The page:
Amputate – Dawn of Annihilation Review

Amputate - Dawn of Annihilation01The Boss Ape looked perplexed. “Why is my favorite reviewer…”—My grin widened—”…of basement-dwelling, one-man, atmoblack projects choosing to cover death metal?” I gingerly pointed him to AMG policy 5a: “Man cannot live by black metal alone. Thou shalt expand thine horizons.” He nodded suspiciously and slipped Amputate’s second album, Dawn of Annihilation, across the desk. “You’ll be pleased to note that there’s no falsetto,” he added. “Just try not to be an ass-clown about this one… or it’s more Minipony for you.” Somewhat shaken, I looked down. “Oh, cool! Looks like The Matrix!” But by this point, he had turned away, leaving me no option but to quietly skulk out. Back at my desk, the liner notes confirmed my first impression: “Dawn Of Annihilation recreates the future obliteration of humanity by a supreme and malevolent A.I… [Dawn] imagines our grotesque demise as perpetrated by sentient machines.” So: The Matrix meets Death Metal. Should have got the blood pumping, but instead, I was concerned. Why wasn’t this pushing my buttons?

Perhaps it’s because this is all somewhat… recycled. From the Matrix-y cover to the blood-spattered band logo to the “A.I. is coming to kill us all!” themes, Amputate is clearly aiming for a slightly retro aesthetic. Curiously, however, the style of death metal the band plays does not hearken back to the late 90s, nor is there any evidence of a tongue being planted in the cheek (the liner notes assure us that Amputate have “left behind the gore and dark humor from the previous album.”) Rather, Dawn of Annihilation is modern, riffy, no-frills death metal. There is no Autopsy-like grime, or Faceless Burial-sheen, just middle-of-the-road DM. But in a genre saturated with similar acts, there needs to be something more to stand out. And sadly, Amputate just doesn’t have it.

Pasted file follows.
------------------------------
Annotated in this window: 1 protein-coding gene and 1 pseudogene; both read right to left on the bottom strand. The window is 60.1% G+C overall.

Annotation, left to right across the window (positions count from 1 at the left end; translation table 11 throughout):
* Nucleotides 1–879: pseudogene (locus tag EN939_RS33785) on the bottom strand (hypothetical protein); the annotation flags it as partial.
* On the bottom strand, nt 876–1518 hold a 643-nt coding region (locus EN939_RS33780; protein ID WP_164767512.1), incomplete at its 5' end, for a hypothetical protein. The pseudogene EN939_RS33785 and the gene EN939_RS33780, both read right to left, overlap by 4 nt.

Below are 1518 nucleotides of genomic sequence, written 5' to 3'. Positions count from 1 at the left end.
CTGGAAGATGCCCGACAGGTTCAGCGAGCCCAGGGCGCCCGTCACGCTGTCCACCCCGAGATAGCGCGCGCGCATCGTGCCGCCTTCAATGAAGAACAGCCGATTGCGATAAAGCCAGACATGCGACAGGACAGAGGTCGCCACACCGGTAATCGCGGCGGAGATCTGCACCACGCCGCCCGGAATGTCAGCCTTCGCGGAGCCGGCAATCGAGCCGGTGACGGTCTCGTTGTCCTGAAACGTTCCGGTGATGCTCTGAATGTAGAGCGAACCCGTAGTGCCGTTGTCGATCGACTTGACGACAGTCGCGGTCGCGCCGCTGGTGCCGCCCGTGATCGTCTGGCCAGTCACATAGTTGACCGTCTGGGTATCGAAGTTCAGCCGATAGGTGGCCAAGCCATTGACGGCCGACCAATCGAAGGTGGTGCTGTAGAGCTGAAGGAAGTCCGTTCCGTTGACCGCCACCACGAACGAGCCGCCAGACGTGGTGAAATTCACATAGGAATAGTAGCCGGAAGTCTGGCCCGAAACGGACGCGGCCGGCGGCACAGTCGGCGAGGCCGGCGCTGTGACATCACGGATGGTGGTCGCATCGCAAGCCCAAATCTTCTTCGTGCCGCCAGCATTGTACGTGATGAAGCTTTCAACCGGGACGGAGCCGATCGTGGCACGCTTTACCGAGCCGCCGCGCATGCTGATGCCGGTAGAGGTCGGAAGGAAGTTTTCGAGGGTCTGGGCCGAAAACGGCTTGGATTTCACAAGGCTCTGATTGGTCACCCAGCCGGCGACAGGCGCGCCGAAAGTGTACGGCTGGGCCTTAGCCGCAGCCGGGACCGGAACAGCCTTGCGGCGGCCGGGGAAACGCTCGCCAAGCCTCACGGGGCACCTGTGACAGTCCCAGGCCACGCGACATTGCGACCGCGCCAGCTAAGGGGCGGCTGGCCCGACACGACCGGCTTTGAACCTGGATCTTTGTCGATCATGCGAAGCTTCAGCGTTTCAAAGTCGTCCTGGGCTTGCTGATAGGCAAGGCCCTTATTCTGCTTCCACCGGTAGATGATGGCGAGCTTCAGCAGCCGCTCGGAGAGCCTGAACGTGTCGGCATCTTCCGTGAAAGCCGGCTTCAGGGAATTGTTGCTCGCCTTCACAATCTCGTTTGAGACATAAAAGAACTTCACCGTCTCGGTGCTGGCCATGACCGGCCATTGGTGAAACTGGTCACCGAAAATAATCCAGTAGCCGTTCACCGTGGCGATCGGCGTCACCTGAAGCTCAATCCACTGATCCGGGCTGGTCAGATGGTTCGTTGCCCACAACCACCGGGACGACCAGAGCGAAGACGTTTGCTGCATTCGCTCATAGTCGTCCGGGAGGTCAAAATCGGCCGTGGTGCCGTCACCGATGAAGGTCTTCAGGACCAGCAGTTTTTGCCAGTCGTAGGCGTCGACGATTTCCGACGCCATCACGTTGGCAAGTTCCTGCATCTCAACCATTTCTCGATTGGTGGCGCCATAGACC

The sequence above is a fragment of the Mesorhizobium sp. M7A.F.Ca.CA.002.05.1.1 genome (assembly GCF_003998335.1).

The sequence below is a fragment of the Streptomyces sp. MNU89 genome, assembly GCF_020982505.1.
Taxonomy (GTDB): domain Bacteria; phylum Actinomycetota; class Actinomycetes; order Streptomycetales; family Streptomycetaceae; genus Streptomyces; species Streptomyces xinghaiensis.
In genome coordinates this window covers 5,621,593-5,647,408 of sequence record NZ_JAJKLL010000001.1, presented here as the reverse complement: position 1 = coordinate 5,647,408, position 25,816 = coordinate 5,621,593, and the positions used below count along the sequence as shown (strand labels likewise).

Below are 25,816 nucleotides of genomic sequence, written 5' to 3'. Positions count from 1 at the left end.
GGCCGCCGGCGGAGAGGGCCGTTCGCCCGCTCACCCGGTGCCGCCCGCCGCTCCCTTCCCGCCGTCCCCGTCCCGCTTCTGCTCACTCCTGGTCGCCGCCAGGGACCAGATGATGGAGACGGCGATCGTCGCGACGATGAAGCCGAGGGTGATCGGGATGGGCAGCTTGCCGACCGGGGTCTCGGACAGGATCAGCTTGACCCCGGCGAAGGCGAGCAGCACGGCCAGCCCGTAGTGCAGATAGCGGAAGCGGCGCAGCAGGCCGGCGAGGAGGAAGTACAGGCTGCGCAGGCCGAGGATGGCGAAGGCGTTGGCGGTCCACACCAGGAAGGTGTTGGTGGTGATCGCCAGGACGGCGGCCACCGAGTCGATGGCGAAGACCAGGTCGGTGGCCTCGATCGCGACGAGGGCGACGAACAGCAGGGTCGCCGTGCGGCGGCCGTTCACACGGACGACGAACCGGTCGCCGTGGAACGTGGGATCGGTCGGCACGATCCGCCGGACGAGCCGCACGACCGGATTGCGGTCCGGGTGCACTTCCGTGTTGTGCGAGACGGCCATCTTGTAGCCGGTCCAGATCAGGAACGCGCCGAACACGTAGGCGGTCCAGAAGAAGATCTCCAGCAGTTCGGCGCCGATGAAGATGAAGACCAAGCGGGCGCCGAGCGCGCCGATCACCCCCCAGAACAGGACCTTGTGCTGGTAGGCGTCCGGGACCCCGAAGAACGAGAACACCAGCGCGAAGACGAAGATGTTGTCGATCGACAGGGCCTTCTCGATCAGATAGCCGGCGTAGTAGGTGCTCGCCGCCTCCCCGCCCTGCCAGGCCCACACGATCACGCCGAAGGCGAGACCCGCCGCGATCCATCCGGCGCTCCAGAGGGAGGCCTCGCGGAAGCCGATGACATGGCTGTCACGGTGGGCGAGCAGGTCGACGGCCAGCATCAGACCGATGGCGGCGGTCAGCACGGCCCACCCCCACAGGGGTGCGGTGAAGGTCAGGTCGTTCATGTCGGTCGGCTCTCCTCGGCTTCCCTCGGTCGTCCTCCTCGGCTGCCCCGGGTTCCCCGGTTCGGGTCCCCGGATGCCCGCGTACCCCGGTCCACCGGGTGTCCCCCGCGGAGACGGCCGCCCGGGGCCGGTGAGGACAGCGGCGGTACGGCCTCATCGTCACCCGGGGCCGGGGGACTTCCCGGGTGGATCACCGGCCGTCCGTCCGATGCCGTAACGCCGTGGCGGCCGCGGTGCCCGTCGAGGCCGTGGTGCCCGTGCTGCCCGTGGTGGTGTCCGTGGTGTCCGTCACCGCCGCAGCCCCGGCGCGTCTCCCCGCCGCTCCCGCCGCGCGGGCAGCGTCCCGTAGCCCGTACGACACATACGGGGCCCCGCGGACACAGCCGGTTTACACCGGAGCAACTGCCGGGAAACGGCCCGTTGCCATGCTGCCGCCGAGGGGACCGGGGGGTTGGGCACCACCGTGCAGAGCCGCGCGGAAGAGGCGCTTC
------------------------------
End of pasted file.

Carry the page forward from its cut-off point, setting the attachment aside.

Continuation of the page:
For an album that promises to crush and destroy, Dawn of Annihilation sounds remarkably jittery and unsure of itself. The band barely lingers on any riff or idea long enough for it to sink in before launching into another riff or solo. “Conquering Thy Flesh” and “Agonizing in Terror” both have some cool breakdown moments in amongst the fury, but these are quickly disposed of, and we return to repetitive riffage and crunching guitars. The result is a descent into monotony because Amputate is afraid to leave its comfort zone for any length of time. This is a real pity because when they do (the thrash of “Plague Upon Plague,” the instrumental closer “Buried By Ashes”), Dawn of Annihilation is at its most compelling.

The riffs themselves are perfectly serviceable without ever threatening to truly wreck the listener’s neck muscles. It’s kinda “nod along while occasionally tapping your foot” stuff, which is fine for a transit home but not what you want if you’re looking for a guitar feast after a long week. The melodies tend to limit themselves to a fairly restricted range before a righteous solo tears everything apart. There isn’t anything bad about this per se, but the formula is repeated too many times over the course of the album and eventually becomes predictable, even to ears not fully attuned to death metal madness. The extremely limited production highlights the crush but also succeeds in blending everything together into a dense grey paste.

“The Matrix” will forever be cool, but it was lightning in a bottle, as the subsequent sequels have shown. Trying to recapture that magic in a death metal album nearly 25 years later, while not sounding derivative, was always going to be ambitious. Sadly, Dawn of Annihilation is derivative, sticking solidly to its death metal template while resolutely refusing to bring much else to the table. This is solid stuff, and no one should be embarrassed by the output, but it’s not enough to stand out from the crowd, nor to get an AMG recommendation. Amputate needs to follow Ol’ Doomy‘s lead and step out of their comfort zone more regularly.

Rating: 2.5/5.0
DR: 5 | Format Reviewed: 320 kbps mp3
Label: Massacre Records
Releases Worldwide: October 14th, 2022

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